This article was originally published by Mennonite World Review

Bible: Paul, the restless preacher

The next four cities Paul and his companions visit — Thessalonica, Berea, Athens and Corinth — are all in what is now Greece. As they push westward, Luke demonstrates the promise the risen Jesus made to Ananias about Saul/ Paul at the time of his conversion in Acts 9:15-16: Saul “is an instrument to bring my name before the Gentiles,” and “I myself will show him how much he must suffer for the sake of my name.”

Reta Halteman Finger

But notice how Paul first seeks out the synagogue in each of these cities, preaching to Jews the need for the Messiah to suffer, die and rise from the dead. However, it is the God-fearing, synagogue-attending Gentiles who are more attracted to this message. So the Jewish leaders become jealous of the attention the visitors are getting and stir up trouble.

Let’s thicken the description of this missionary activity by noticing smaller details. First, why such instant jealousy? This reaction arises quickly in what sociologists call “honor/shame” societies. Males compete to gain public honor, the highest value in these societies. Honor is a zero-sum game. If you acquire public honor, as did Paul in Thessalonica, that means someone else loses honor. So Jewish leaders join with others in the public market to start a riot against the visitors and eventually succeed in kicking them out.

Second, class issues are evident. The term in Greek that literally translates as “marketfolk” (17:5) refers to common laborers and small-business people who ply their trades and sell their wares in the public market. This class of people contrasts with wealthier, elite classes, such as “devout Greeks” and “leading women” who are attracted to Paul’s message.

But Luke’s account contrasts oddly with Paul’s letter of 1 Thessalonians, where the church appears quite poor, and where, in 2:9, Paul says the three companions worked at manual labor “night and day so that we might not burden any of you.” (This is one example of some discrepancies between Acts and Paul’s letters.)

Third, in each city some of Paul’s most devoted followers appear to be women (Acts 17:4, 12, 34). Women in the western part of the Roman Empire had gained the right to inherit property — which, for higher-class women, made a huge difference. As we see also in his letters, Paul had to confront his own sexism as women often became house- church leaders with whom he learned to work equally with men.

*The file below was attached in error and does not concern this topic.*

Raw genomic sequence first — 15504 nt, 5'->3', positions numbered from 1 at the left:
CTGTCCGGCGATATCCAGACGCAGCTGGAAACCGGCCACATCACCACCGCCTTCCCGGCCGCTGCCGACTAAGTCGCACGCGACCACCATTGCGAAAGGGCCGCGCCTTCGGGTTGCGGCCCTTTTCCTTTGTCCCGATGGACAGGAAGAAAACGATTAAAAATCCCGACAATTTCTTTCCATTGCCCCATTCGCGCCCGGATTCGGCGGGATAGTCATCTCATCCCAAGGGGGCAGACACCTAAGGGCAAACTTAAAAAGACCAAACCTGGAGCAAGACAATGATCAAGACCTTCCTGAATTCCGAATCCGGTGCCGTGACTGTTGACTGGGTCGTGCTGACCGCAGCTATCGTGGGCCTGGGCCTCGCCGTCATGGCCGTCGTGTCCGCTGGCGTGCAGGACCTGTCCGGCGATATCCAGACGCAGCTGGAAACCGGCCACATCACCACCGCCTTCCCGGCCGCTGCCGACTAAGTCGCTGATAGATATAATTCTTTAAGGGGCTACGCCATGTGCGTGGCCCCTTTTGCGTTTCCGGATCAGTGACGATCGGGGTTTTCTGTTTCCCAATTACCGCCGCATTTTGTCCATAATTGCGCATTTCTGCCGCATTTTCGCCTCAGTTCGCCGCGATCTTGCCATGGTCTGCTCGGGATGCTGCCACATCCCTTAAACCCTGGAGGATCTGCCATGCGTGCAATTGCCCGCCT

Paul’s visit to Athens deserves a separate lesson, since here he spends more time with Greek philosophers than with Jews at the synagogue (17:17-18). Though he engages Stoic principles and receives a mixed response, no house church is established.

Luke gives no reason why Paul left Athens, but in Acts 18 he arrives in Corinth, another leading city in the Greek province of Achaia. Again, he heads for the synagogue and meets the Jewish Aquila and his wife, Priscilla. Here Paul joins them in the lower-class manual labor of tentmaking to support himself. He only argues at the synagogue on Sabbath days. By the time Silas and Timothy arrive from Macedonia (probably Berea), Paul has already provoked the Corinthian Jews and declared he was going to the Gentiles.

Paul stays here for 18 months, longer than any other place on his journeys that we know of. Eventually, the Jews haul him before Gallio, the governor of Achaia, to accuse him of breaking Roman law. Gallio dismisses the case — and, inexplicably, the Jews beat up Sosthenes, one of their own.

For historians, the Gallio incident is fortunate, for it is the one secure date we have in Paul’s life. Gallio was governor of Achaia only one year, 50-51, coinciding with Paul’s time in Corinth. All other events in Paul’s life are calculated from this date.

Eventually the restless preacher heads off again, first taking Priscilla and Aquila along to Ephesus — where, for once, there is no synagogue blow-up. Then he sails back to Syria and Palestine, visits the Jerusalem church and then returns to eastern Turkey to encourage the disciples at the churches he had previously planted.

For careful readers who wonder when Paul wrote his two Corinthian letters, it must have been after he returned to Ephesus (see Acts 19).

For discussion: What are the main themes Luke wants to convey about Paul’s preaching and personality in Acts 17 and 18?

Reta Halteman Finger is retired from Messiah College, teaches Bible part-time at Eastern Mennonite University and has written Of Widows and Meals: Communal Meals in the Book of Acts.

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